- Tapa blanda: 170 páginas
- Editor: Libertary Co.; Edición: Reprint (11 de enero de 2010)
- Idioma: Inglés
- ISBN-10: 0984178627
- ISBN-13: 978-0984178629
- Valoración media de los clientes: Sé el primero en opinar sobre este producto
Clasificación en los más vendidos de Amazon:
nº243.245 en Libros en idiomas extranjeros (Ver el Top 100 en Libros en idiomas extranjeros)
- n.° 1530 en Libros en idiomas extranjeros > Lengua, lingüística y redacción > Creación literaria y redacción de textos
- n.° 3590 en Libros en idiomas extranjeros > Arte, cine y fotografía > Cine, televisión y radio
- n.° 5188 en Libros en idiomas extranjeros > Literatura y ficción > Historia, teoría y crítica literaria
Invisible Ink: A Practical Guide to Building Stories That Resonate (Inglés) Tapa blanda – 11 ene 2010
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Acclaimed by successful screenwriters and authors, Invisible Ink is a helpful, accessible guide to the essential elements of the best storytelling. Brian McDonald, an award winning screenwriter who has taught his craft at several major studios, supplies writers with tools to make their work more effective and provides readers and audiences a deeper understanding of the storyteller's art. When people think of a screenplay, they usually think about dialogue-the "visible ink" that is readily accessible to the listener, reader, or viewer. But a successful screenplay needs Invisible Ink as well, the craft below the surface of words. Invisible Ink lays out the essential elements of screenplay structure, using vivid examples from famous moments in popular movies as well as from one of his own popular scripts. You will learn techniques for building a compelling story around a theme, making your writing engage audiences, creating appealing characters, and much more. Praise for Invisible Ink: "...If I manage to reach the summit of my next story it will be in no small part due to having read Invisible Ink." -Andrew Stanton (cowriter Toy Story, Toy Story 2, A Bug's Life, Monsters, Inc., and cowriter/director Finding Nemo and WALL-E) "...Brian McDonald uses his deep understanding of story and character to pass on essential truths about dramatic writing. Ignore him at your peril." -Jim Taylor (Academy Award-winning screenwriter of Sideways and Election) "... I recommend this fine handbook on craft to any writer, apprentice or professional, working in any genre or form." -Dr. Charles Johnson (National Book Award-winning author of Middle Passage) "If you want to write scripts, listen to Brian. The guy knows what he's talking about." -Paul Feig (creator of NBC's Freaks and Geeks, co-executive producer The Office) "With Invisible Ink Brian McDonald has written us a book to keep and heed forever because through the simple, graceful, graspable, original wisdom of it, we might just save our screenwriting lives." -Stewart Stern (Screenwriter of Rebel Without a Cause)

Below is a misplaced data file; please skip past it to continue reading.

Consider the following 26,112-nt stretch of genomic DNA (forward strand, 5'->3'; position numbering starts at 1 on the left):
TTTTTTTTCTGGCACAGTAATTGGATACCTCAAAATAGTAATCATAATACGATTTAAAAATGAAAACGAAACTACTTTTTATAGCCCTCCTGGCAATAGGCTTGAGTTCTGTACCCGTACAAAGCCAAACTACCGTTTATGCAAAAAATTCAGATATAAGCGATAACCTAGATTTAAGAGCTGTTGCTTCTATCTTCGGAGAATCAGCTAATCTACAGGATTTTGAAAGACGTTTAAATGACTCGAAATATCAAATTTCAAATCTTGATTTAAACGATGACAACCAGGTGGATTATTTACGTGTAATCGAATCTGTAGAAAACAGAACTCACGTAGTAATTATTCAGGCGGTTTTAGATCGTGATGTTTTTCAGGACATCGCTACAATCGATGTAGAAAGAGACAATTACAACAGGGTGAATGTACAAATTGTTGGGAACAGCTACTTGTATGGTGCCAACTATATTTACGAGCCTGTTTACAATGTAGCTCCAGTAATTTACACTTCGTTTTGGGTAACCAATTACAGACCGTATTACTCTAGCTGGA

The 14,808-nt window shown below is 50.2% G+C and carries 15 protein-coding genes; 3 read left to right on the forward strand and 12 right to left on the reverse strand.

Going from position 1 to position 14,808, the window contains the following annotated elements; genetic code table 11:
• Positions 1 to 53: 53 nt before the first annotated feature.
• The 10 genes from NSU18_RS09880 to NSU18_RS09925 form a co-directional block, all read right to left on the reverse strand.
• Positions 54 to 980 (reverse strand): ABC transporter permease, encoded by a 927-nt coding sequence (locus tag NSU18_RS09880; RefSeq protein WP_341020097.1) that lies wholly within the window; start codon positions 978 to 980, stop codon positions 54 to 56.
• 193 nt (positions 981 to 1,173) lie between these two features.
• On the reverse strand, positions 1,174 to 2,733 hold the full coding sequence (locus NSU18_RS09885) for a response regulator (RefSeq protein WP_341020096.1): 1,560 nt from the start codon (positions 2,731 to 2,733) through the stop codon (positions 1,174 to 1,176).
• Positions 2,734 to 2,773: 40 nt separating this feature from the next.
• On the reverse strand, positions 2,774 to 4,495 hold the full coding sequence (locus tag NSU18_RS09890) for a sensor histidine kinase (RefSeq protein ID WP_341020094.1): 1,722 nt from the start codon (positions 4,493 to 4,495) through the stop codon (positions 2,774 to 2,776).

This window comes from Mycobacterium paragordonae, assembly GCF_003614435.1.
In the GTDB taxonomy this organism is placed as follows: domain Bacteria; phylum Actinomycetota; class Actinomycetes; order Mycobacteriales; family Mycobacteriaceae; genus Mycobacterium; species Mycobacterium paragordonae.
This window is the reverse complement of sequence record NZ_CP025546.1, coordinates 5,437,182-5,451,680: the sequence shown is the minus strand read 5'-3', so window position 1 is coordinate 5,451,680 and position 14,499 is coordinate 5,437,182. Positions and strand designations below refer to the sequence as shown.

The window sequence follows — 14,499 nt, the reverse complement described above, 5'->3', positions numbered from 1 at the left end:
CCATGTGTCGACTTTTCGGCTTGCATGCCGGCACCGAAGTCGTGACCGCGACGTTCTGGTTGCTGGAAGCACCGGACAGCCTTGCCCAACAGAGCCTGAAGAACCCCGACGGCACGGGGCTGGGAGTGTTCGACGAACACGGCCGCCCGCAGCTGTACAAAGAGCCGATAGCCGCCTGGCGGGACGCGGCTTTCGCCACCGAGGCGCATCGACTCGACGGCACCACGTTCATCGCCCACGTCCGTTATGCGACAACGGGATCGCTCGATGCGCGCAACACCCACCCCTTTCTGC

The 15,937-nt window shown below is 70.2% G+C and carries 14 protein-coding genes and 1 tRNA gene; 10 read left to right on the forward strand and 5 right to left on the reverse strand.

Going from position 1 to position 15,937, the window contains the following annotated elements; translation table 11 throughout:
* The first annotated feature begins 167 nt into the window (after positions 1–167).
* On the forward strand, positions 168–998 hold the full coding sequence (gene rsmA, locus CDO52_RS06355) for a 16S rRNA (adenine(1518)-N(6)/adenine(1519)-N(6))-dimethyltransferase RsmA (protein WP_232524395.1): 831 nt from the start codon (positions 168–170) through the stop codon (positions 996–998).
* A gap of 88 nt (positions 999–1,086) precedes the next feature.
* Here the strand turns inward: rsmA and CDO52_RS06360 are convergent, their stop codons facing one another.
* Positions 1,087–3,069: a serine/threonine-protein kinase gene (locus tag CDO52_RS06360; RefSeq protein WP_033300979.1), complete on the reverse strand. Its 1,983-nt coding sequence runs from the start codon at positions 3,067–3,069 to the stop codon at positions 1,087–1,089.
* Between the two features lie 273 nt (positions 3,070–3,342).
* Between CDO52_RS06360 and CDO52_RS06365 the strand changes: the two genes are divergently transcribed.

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Invisible ink goes into great detail about the aspects of story telling that usually isn't apparent, the parts that are planned and guide and build the story without necessarily actually being a part of the story. Sub text and so on. While it might be apparent from the get go what makes this useful for a writer, it might not be so apparent what makes this useful for a reader. The truth is that this is maybe the best tool for getting enjoyment out of reading I've ever read. This book has some very simple concepts that will be relayed to you in a simple manner which does not presume you have any background in writing at all. Anyone will be able to follow and understand the concepts and the way the book builds on those concepts to deliver more makes it all the more accessible. If you enjoy stories, movies, books, comics.. You should read this book because you'll get way more out of them after reading this book than you did before.